Wet’suwet’en land defender Sleydo’: “We urge the United Nations to conduct a field visit to Wet’suwet’en territory”
Wet’suwet’en land defender Sleydo’.
Earlier this year, Gidimt’en Checkpoint spokesperson Sleydo’ stated:
“We urge the United Nations to conduct a field visit to Wet’suwet’en territory because Canada and BC have not withdrawn RCMP from our territory and have not suspended Coastal GasLink’s permits, despite the United Nations Committee on the Elimination of Racial Discrimination calling on them to do so.”
This request was made in their February 2022 submission MILITARIZATION OF WET’SUWET’EN LANDS AND CANADA’S ONGOING VIOLATIONS.
That 8-page, 25-point document argues:
“The forced industrialization and police militarization of Wet’suwet’en land is a violation of Canada’s international obligations as outlined in the UN Declaration on the Rights of Indigenous Peoples (UNDRIP). By ignoring the UNDRIP, Canada has violated our right to our traditional territories (Article 26); to life, liberty and security (Article 7); to govern our territories and to free, prior and informed consent (Articles 19, 32); to protect and conserve our lands (Article 29); to not be forcibly removed from our lands or territories (Article 10); and to determine our own development priorities (Article 23).”
It also highlights:
“In 2019 under the Early Warning and Urgent Action Procedure, the United Nations Committee on the Elimination of Racial Discrimination (CERD) called upon Canada to urgently take a number of measures necessary to comply with legal obligations under the International Convention on the Elimination of All Forms of Racial Discrimination (ICERD).”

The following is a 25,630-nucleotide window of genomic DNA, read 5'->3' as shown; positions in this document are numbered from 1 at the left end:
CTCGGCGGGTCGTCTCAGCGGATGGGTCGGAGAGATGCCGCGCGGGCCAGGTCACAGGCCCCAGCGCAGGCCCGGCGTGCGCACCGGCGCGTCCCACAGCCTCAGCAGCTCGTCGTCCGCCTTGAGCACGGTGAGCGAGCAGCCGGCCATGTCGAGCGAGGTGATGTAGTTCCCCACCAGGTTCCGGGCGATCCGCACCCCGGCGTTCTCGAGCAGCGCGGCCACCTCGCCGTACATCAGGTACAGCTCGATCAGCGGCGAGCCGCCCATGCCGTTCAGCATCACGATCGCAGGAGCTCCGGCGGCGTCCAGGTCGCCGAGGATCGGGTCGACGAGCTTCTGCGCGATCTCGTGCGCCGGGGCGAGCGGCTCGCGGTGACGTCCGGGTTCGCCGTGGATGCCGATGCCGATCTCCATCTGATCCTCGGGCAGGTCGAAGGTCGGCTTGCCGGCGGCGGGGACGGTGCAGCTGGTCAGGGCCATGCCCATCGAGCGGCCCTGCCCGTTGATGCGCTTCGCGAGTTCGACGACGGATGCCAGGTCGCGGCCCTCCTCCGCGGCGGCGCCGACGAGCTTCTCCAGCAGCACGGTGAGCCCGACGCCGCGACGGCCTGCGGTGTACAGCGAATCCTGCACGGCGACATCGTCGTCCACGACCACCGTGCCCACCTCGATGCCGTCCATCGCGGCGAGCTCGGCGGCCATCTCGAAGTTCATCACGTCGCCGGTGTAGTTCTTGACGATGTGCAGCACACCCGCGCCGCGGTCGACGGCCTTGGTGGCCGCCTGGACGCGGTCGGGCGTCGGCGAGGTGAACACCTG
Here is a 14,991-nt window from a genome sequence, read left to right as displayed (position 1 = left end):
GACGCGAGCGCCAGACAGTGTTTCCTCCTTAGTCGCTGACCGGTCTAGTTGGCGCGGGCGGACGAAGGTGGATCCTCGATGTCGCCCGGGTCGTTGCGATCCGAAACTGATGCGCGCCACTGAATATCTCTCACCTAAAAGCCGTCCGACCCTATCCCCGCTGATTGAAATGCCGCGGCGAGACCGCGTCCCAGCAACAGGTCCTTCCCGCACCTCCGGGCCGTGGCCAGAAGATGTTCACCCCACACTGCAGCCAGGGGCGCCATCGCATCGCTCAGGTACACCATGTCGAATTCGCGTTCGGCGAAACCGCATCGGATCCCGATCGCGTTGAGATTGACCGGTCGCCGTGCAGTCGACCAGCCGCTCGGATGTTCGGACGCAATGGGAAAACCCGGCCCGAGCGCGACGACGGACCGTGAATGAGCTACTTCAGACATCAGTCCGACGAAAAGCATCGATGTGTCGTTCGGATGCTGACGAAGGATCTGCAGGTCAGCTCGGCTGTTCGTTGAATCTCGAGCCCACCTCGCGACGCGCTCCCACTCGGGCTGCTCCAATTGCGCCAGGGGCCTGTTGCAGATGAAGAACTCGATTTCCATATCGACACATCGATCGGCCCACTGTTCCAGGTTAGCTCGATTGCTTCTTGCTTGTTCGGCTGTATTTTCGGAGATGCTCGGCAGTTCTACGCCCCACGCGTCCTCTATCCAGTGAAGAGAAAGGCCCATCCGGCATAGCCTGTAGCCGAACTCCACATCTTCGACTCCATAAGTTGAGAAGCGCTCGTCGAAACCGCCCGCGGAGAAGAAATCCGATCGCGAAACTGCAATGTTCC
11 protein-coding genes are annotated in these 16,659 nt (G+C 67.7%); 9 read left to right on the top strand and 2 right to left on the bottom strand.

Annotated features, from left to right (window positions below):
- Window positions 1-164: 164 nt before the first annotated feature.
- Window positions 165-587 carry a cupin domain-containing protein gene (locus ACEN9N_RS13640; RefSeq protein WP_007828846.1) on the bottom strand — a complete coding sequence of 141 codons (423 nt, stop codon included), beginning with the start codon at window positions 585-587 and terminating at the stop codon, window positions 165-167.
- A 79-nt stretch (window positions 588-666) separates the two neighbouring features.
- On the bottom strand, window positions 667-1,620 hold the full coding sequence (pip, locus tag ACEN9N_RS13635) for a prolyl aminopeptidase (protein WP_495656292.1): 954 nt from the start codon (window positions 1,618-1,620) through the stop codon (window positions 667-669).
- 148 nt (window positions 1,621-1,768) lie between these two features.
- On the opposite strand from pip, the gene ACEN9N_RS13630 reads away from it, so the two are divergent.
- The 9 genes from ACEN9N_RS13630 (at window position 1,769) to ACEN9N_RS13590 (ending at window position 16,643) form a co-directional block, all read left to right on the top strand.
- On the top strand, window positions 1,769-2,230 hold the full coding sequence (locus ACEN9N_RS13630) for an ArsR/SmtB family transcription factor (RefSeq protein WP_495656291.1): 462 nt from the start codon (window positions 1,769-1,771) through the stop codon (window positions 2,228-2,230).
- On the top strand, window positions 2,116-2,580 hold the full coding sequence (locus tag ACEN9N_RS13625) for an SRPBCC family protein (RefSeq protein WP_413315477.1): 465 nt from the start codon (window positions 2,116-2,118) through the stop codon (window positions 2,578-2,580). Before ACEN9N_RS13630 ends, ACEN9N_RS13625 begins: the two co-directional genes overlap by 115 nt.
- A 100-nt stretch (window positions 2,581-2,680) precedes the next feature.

By mid-September, Coastal GasLink began drilling under Wedzin Kwa, a river sacred to the Wet’suwet’en peoples. On September 24, Gidimt’en Checkpoint confirmed that the drilling was underway. This tunnelling is expected to take two and half to three months to complete (meaning at some point in late-December or early January 2023).
Sleydo’ has highightedl: “The salmon are spawning in the river and you can actually hear the drilling happening from kilometres away. You can feel it in the ground, in the earth, from kilometres away. The salmon are spawning and you can feel the vibration of the drilling.”
The Coastal GasLink company is 65 per cent owned by the US-based private equity firm KKR and Alberta Investment Management Corporation, 25 per cent by Calgary-based TC Energy and 10 per cent by sixteen First Nations.
Stand.earth has documented: “RBC is among top commercial banks providing the CGL project with working capital, including CAD $275 million in project finance, a co-financed $6.5 billion loan, a $40 million corporate loan, and $200 million in co-financed working capital – while acting as financial advisor for the pipeline.”
Sleydo’ has also described the pipeline as genocidal.
She explained: “Our identity as Indigenous peoples is tied to the land, to our water, to the fact that we harvest salmon every year. We know that the people who are killing themselves are the people who don’t have that connection to who they are as an Indigenous person. And if we don’t have that our people will die. And that’s the genocide.”
Decolonial Solidarity, in response to a call from the Wet’suwet’en, are organizing a day of action on Saturday November 5. For more information on actions happening that day in Toronto, Montreal, Ottawa, Winnipeg, Vancouver, Victoria, Belleville, Moncton and other cities, click here.
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